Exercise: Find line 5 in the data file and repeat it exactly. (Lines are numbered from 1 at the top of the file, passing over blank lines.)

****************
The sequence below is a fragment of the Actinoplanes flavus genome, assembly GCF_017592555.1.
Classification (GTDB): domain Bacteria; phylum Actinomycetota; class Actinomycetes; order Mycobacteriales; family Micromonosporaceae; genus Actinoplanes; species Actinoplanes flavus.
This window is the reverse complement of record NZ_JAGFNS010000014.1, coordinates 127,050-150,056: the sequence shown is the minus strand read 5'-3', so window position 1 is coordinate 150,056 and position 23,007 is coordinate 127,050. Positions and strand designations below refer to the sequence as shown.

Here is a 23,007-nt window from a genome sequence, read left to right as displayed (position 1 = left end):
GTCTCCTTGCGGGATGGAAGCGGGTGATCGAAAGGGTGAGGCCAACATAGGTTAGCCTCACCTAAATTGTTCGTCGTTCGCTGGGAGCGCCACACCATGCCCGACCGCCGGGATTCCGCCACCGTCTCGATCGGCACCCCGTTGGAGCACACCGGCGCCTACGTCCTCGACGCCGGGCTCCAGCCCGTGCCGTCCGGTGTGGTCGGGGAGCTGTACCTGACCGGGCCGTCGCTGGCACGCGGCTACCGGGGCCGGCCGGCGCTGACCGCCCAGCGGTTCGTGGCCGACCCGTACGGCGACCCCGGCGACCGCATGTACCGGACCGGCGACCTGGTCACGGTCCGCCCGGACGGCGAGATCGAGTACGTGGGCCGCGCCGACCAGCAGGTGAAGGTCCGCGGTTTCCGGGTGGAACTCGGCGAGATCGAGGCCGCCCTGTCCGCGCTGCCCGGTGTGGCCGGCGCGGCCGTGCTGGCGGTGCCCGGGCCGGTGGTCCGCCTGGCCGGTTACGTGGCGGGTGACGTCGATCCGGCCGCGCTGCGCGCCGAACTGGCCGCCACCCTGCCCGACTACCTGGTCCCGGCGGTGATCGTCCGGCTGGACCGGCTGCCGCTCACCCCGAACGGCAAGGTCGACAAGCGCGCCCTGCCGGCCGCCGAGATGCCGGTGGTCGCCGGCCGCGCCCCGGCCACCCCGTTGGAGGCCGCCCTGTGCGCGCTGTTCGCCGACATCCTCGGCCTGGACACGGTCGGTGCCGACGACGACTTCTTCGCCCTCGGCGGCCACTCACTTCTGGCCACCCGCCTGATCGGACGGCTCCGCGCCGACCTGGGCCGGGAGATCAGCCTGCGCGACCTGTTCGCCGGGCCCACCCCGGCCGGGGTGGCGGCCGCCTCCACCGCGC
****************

GTCTCCTTGCGGGATGGAAGCGGGTGATCGAAAGGGTGAGGCCAACATAGGTTAGCCTCACCTAAATTGTTCGTCGTTCGCTGGGAGCGCCACACCATGCCCGACCGCCGGGATTCCGCCACCGTCTCGATCGGCACCCCGTTGGAGCACACCGGCGCCTACGTCCTCGACGCCGGGCTCCAGCCCGTGCCGTCCGGTGTGGTCGGGGAGCTGTACCTGACCGGGCCGTCGCTGGCACGCGGCTACCGGGGCCGGCCGGCGCTGACCGCCCAGCGGTTCGTGGCCGACCCGTACGGCGACCCCGGCGACCGCATGTACCGGACCGGCGACCTGGTCACGGTCCGCCCGGACGGCGAGATCGAGTACGTGGGCCGCGCCGACCAGCAGGTGAAGGTCCGCGGTTTCCGGGTGGAACTCGGCGAGATCGAGGCCGCCCTGTCCGCGCTGCCCGGTGTGGCCGGCGCGGCCGTGCTGGCGGTGCCCGGGCCGGTGGTCCGCCTGGCCGGTTACGTGGCGGGTGACGTCGATCCGGCCGCGCTGCGCGCCGAACTGGCCGCCACCCTGCCCGACTACCTGGTCCCGGCGGTGATCGTCCGGCTGGACCGGCTGCCGCTCACCCCGAACGGCAAGGTCGACAAGCGCGCCCTGCCGGCCGCCGAGATGCCGGTGGTCGCCGGCCGCGCCCCGGCCACCCCGTTGGAGGCCGCCCTGTGCGCGCTGTTCGCCGACATCCTCGGCCTGGACACGGTCGGTGCCGACGACGACTTCTTCGCCCTCGGCGGCCACTCACTTCTGGCCACCCGCCTGATCGGACGGCTCCGCGCCGACCTGGGCCGGGAGATCAGCCTGCGCGACCTGTTCGCCGGGCCCACCCCGGCCGGGGTGGCGGCCGCCTCCACCGCGC